NEW LOOK MAG!
BEST KIT FOR AUTUMN KILLER CLOTHING FOR CHANGING CONDITIONS
THE UK’S BEST SELLING CYCLING MAGAZINE
THE BEST ALUMINIUM BIKE EVER
9 BAD HABITS YOU NEED TO BREAK TOP TRAINING TIPS FOR WOMEN
We ride Cannondale’s new CAAD13 P12
No.1 FOR NEW GEAR
“ THE LAST 8KM TOOK NEARLY TWO HOURS…”
Over 50 pages of exper t reviews inside!
BOOST YOUR BONE HEALTH
Suffering for fun on Mont Ventoux P122
HOW TO EAT RIGHT ON THE BIKE RIDDEN & RATED
YOUR BIKE FOR LIFE! FIVE TITANIUM RIDES BUILT TO LAST
Gone are the traditional looks in favour of a bike that, at first glance, looks like a ‘carbon’ copy of the new SuperSix EVO...
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Lucky 13 Cannondale CAAD13 Force eTap AXS £4799.99 The new king of aluminium? he thirteenth element on the periodic table is aluminium, so the CAAD13 had to be a special offering from Cannondale. In addition, its predecessor, the CAAD12, won our highest accolade of Bike of the Year back in 2016, so it has a lot to live up to. Will this bike prove lucky for Cannondale? The CAAD13 looks different: gone are the (mostly) round tubes, the horizontal top tube and traditional looks in favour of a bike that, at first glance, looks SPECIFICATIONS like a ‘carbon’ copy of the new Weight 8.79kg SuperSix EVO. It’s only when (58cm) Frame CAAD13 you see some of the substantial aluminium welds that you realise that Fork Ballistec it’s not carbon, and that even carbon SAVE Gears SRAM extends to when you lift the Force eTap bike, as its 8.79kg all-up weight AXS (48/35, 10-33) is impressively light for alloy Brakes SRAM and wouldn’t feel out of place if it Force hydraulic was carbon. with 160mm rotors This model is at the top of the Wheels tree with the SAVE bar and stem Hollowgram KN0T 45 borrowed from the SuperSix. Finishing kit The KNOT 45 wheels from the Cannondale/ EVO add a layer of pure class – as Garmin connected does the brilliant new Force AXS wheel sensor, group. We’re spending a lot of Hollowgram SAVE carbon time with SRAM’s new secondbar, tier wireless drivetrain and it’s Hollowgram every bit as good as the sublime SAVE alloy stem, ProLogo RED system, just a little heavier Nago RS saddle, Vittoria with more chain noise. Rubino Pro The gear range is simply Bright black excellent, featuring a 48/35 28c tyres, with a 10-33 cassette for a Hollowgram 27 SL SAVE combination that’s closest to carbon post a 52/36 with 11-32 – but with a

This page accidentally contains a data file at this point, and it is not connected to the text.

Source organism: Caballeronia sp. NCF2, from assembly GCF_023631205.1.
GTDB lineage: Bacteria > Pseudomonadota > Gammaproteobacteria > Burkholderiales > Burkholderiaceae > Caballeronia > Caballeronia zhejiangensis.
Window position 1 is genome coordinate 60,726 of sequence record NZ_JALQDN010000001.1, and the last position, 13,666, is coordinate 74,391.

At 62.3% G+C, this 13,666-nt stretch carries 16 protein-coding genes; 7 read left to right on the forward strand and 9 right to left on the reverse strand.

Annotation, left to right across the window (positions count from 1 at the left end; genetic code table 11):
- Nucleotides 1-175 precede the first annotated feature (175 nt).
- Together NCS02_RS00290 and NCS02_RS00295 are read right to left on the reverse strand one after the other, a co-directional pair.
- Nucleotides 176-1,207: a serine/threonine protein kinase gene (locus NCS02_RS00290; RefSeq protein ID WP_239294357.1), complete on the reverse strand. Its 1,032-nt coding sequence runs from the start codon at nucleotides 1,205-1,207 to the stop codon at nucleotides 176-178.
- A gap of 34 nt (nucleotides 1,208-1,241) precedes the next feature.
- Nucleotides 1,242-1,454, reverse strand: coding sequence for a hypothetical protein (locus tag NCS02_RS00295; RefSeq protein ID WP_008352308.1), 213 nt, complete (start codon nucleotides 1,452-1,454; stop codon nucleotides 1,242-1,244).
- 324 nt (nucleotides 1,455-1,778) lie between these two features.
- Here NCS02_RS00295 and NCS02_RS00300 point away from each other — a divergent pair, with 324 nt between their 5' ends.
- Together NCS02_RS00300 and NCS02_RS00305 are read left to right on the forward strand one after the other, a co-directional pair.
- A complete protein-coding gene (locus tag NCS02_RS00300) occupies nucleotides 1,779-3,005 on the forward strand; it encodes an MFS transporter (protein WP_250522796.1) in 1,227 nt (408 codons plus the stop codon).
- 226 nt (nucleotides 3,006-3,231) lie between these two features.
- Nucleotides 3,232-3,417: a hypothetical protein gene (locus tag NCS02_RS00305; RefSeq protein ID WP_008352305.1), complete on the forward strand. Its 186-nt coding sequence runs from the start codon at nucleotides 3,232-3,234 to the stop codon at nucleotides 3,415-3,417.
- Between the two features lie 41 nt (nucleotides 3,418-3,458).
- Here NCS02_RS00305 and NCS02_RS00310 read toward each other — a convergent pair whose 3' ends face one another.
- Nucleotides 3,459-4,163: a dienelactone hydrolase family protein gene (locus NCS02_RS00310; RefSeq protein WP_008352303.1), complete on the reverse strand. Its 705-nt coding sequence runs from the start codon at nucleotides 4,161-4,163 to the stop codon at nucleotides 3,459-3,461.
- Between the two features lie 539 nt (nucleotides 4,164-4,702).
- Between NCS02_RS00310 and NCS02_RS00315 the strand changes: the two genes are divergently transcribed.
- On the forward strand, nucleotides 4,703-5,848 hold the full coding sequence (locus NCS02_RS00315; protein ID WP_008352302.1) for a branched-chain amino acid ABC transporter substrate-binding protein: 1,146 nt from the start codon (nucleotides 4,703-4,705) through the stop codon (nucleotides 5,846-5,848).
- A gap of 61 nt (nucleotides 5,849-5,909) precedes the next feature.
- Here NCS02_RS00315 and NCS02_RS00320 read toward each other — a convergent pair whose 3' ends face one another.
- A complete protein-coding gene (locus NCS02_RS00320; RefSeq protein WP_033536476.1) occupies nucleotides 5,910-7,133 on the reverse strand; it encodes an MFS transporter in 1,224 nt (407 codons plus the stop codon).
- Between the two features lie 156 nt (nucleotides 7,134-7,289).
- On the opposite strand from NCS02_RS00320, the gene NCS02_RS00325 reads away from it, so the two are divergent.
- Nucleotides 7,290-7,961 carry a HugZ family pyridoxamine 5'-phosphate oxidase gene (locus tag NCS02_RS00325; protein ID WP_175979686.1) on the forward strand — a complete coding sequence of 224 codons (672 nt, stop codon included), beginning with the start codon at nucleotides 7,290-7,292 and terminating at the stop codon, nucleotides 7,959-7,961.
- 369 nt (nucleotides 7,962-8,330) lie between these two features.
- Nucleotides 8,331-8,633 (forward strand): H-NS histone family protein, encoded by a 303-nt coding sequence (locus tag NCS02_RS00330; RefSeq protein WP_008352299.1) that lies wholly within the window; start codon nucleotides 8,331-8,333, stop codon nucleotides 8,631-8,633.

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W H Y YO U WA N T LEAF SPRING
The unique design of the carbon fibre leaf spring handles the engagement and retention of your cleat
The titanium axle reduces the weight of the existing carbon ceramic blade by 15g, weighing in at a scant 90g each
The benefit of this slick piece of design is a smoother exterior, which Look claims has aero benefits, too
WHY YOU WANT...
LOOK KEO BLADE CARBON CERAMIC TI TDF LIMITED
£280 Limited-edition ti-axle pedals ook is the originator of the clipless road pedal. In 1984 Look, then a ski-binding manufacturer, launched a new system of clipping into your pedals, making the days of toe clips and straps numbered. It remains an oxymoron that pedals you clip into are referred to as ‘clipless’. Launched to coincide with the Tour de France, the Keo Blades are truly limited with just 1700 units worldwide. It’s not just the fancy yellow graphics that make these different, they also feature a new